Protecting your mobile on the move

5 Tips to Protect your Mobile Phone When Out and About

Your smartphone is probably not only expensive, but it’s more valuable than you might think. 

The data it holds can give cyber attackers access to your email and social media accounts, allow them to drain your bank accounts, make it easy for them to scam your friends, or find a gateway into your employer’s network.  

So, please follow our advice to protect your phone and lock down your personal data when you’re out and about. 

1. Set up biometric access

Not only is it much more convenient to log into apps or unlock your phone, using your face ID or fingerprint instead of a passcode is much more secure. Someone looking over your shoulder and sees you type in your code knows that if they can steal your phone, they can get access to photos, videos, contact details, and any apps that aren’t locked. 

2. Always keep your mobile close

Popping it down on the table in a bar or in the facilities is risky with so many people around. It just takes a small distraction and a moment for someone to swipe your phone. Once in their possession, they can read any messages or one time passcodes that come in on your notification screen, the names of your friends which can aid in social engineering scams… and that’s even if you’ve locked your device! Plus there’s the distress of actually losing and having to replace your phone.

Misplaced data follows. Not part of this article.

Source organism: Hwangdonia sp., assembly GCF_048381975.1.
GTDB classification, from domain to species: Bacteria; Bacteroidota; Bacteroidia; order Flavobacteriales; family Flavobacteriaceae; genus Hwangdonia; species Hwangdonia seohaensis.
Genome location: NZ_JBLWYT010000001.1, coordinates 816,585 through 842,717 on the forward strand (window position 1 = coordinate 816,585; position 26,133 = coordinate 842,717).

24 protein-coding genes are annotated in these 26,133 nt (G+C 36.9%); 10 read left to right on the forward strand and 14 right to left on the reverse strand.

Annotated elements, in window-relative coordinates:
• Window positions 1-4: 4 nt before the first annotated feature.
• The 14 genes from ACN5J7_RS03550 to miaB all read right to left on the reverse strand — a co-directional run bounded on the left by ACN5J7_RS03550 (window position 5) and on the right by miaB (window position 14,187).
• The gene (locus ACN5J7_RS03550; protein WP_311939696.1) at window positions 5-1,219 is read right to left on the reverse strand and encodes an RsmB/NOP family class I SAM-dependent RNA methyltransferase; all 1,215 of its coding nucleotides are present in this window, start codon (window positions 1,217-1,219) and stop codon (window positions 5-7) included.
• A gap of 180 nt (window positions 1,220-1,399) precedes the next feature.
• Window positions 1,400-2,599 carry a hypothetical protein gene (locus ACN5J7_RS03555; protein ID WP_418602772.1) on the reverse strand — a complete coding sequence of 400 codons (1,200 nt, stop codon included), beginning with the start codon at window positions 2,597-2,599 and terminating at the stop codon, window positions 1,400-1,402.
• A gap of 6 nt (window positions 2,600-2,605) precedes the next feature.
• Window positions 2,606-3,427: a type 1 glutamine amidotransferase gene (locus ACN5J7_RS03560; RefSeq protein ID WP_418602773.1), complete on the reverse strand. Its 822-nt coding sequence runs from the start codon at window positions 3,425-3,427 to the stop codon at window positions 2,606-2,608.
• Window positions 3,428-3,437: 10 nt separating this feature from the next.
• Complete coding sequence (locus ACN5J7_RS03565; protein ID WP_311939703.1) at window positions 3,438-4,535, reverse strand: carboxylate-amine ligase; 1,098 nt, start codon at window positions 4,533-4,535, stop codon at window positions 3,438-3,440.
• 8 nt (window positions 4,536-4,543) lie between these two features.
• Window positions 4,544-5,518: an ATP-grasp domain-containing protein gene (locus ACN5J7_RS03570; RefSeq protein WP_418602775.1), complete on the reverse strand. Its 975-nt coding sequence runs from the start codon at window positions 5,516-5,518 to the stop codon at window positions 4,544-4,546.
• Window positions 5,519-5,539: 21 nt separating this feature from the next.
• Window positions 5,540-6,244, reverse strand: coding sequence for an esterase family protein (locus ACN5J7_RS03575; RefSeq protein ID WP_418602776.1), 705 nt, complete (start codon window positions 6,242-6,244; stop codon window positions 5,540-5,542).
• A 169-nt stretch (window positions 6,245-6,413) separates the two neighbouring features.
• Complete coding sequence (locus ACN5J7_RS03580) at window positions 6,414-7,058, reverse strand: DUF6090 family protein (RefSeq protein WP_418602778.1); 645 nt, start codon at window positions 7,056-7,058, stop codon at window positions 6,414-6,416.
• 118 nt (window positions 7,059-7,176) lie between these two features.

3. Stay on the mobile network where possible

Public WiFi can be easily spoofed, tricking your phone into thinking it’s a network it’s seen before, when actually it could be a network set up by attackers that is intercepting all traffic to and from your device. This means your passwords, emails, logins – anything you do on your phone while it’s connected to a rogue network can be relayed to a cyberattacker. If you need to jump on to a public WiFi network, make sure you’ve got a mobile security app on your device that checks the security status of the network. We recommend the free Traced app for iOS and Android

4. Beware of downloading malware or falling for scams

When you’re out with friends, conversation often turns to talk of new apps, interesting websites, or fun things you’ve seen on social media. But sometimes these apps or websites can install viruses or spyware on your device, or that QR code you’re scanning might open a website that requests information that it then relays to an attacker. The Traced app is a privacy-first security app that detects spyware and viruses in apps on Android, so any new app you download you know is safe. On both iOS and Android it also scans the links in emails, messages, social media, QR codes before loading the page, so you’re protected against phishing scams. 

5. Turn off Bluetooth except for when you need it

Bluetooth technology is another marvel of the modern mobile phone. But attackers can use specialised software and hardware to hijack the Bluetooth connection of people’s devices to install malware on the device, decrypt passwords and other sensitive information, and can also send texts, make calls, and transfer files and photos from the device. So the best thing to do is to turn off Bluetooth or set it to invisible mode when not in use. 

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